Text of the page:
There is a cute cartoon of a morose individual who complains that because he has such beautiful handwriting, no one believes he's an actual doctor. I'm certainly old enough to have gone to school when penmanship mattered, and my school reports always included devastating comments from my respective teachers about the appalling state of my letters. It could have been worse. The year before I started, left-handers were still having their offending hand tied behind their back in the hope that the true right-hander might emerge.

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Pope's ecological spirituality provides grist for reflection

Bob McKeon
June 27, 2016

This month we celebrate the first anniversary of the publication of Pope Francis' encyclical Laudato Si'. Over the past year, I have had the privilege of being part of many conversations about this ground-breaking encyclical with different Catholic, ecumenical and interfaith groups. In most discussions, attention is focused on the headline issues such as paying for costs associated with climate change, shifting away from fossil fuels to renewables, impact on poor communities and countries, and criticizing the functioning of global capitalism.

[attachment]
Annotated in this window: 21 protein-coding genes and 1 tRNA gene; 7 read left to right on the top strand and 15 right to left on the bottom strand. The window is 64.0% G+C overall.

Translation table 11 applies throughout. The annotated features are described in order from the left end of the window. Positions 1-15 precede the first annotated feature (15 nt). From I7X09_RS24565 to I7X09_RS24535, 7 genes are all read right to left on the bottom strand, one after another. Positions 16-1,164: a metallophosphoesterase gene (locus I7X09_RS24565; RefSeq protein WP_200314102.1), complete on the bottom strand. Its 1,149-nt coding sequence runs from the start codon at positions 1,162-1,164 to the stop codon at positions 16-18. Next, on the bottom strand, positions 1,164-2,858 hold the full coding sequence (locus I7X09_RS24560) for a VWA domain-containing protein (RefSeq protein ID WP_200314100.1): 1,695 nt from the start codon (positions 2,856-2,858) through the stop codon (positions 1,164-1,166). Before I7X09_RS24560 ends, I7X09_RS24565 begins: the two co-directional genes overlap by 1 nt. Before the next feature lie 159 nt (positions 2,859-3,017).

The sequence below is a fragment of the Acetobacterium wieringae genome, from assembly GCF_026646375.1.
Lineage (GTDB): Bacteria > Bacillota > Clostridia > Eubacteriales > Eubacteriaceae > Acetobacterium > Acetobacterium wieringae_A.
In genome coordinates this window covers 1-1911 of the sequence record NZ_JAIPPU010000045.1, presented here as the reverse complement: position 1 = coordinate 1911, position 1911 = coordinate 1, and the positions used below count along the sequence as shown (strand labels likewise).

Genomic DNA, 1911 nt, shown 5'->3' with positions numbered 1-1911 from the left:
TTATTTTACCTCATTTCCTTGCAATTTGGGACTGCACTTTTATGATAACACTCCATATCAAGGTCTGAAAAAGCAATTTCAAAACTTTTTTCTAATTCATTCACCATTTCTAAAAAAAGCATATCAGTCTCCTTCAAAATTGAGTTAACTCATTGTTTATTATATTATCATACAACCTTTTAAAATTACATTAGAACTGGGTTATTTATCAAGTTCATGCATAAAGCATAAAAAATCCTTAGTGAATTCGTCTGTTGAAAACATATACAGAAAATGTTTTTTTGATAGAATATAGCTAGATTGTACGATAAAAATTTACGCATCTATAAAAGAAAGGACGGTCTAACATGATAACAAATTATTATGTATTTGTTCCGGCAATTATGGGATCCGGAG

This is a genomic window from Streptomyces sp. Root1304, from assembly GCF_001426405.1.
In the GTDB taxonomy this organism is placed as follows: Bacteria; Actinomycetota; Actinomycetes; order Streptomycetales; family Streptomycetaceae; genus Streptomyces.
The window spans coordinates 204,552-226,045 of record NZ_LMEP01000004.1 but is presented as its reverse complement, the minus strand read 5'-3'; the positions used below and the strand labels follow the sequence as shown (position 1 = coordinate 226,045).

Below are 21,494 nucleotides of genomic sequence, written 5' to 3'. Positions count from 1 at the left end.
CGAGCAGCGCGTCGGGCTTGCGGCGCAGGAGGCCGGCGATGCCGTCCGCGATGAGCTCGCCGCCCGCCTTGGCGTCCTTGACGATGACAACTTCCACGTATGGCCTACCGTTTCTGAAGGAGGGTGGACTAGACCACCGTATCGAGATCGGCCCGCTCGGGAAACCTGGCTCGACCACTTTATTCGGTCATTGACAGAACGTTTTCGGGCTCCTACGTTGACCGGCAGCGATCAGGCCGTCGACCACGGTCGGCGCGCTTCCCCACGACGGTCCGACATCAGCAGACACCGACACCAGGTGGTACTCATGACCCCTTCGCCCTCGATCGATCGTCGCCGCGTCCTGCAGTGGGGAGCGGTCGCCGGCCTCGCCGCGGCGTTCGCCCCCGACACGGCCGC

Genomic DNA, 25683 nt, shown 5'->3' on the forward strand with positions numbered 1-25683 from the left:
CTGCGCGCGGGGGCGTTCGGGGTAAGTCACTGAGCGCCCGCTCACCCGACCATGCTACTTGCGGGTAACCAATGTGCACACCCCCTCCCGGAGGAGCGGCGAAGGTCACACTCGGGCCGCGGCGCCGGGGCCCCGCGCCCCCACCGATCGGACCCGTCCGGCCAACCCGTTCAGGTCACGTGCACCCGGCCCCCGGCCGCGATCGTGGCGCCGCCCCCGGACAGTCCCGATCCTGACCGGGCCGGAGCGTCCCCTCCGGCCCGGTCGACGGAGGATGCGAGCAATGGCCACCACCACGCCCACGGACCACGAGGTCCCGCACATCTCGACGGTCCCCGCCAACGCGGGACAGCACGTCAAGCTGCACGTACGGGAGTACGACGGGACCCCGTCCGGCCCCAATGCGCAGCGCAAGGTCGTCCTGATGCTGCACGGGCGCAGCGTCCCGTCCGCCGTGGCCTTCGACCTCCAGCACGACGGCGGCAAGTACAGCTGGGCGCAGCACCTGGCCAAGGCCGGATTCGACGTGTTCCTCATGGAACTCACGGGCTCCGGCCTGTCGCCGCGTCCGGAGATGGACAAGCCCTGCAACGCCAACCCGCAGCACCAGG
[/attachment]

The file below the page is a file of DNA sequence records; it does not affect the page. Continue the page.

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Misery of poverty rooted in immorality of economic system

Douglas Roche
June 27, 2016

I have been reflecting on U.S. Senator Bernie Sanders and the World Humanitarian Summit. What, you may ask, is the connection? The U.S. political establishment treated Sanders as a fly in the ointment they use to smooth over the violence and injustice that racks America today. Unexpectedly, Sanders touched a nerve with young people, who sensed his commitment to build an economic system based on the common good. He may have lost the battle for the Democratic Party nomination for president, but he's obviously still pressing the powers-that-be.